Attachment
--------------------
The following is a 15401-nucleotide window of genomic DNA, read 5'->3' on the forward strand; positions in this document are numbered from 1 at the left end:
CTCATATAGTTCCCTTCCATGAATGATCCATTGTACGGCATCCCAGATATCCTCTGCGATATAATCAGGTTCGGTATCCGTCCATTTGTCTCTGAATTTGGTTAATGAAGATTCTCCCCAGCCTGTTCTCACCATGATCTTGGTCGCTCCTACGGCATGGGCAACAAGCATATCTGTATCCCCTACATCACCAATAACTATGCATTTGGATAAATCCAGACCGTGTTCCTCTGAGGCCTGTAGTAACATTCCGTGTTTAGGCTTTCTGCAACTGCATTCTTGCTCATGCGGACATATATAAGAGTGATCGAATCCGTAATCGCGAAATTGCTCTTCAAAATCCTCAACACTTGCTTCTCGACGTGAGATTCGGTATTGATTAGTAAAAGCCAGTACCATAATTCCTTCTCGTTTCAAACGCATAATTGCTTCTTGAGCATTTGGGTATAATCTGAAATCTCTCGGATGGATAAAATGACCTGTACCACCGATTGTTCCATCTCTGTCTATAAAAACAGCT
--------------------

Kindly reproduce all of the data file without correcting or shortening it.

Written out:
The following is a 15401-nucleotide window of genomic DNA, read 5'->3' on the forward strand; positions in this document are numbered from 1 at the left end:
CTCATATAGTTCCCTTCCATGAATGATCCATTGTACGGCATCCCAGATATCCTCTGCGATATAATCAGGTTCGGTATCCGTCCATTTGTCTCTGAATTTGGTTAATGAAGATTCTCCCCAGCCTGTTCTCACCATGATCTTGGTCGCTCCTACGGCATGGGCAACAAGCATATCTGTATCCCCTACATCACCAATAACTATGCATTTGGATAAATCCAGACCGTGTTCCTCTGAGGCCTGTAGTAACATTCCGTGTTTAGGCTTTCTGCAACTGCATTCTTGCTCATGCGGACATATATAAGAGTGATCGAATCCGTAATCGCGAAATTGCTCTTCAAAATCCTCAACACTTGCTTCTCGACGTGAGATTCGGTATTGATTAGTAAAAGCCAGTACCATAATTCCTTCTCGTTTCAAACGCATAATTGCTTCTTGAGCATTTGGGTATAATCTGAAATCTCTCGGATGGATAAAATGACCTGTACCACCGATTGTTCCATCTCTGTCTATAAAAACAGCT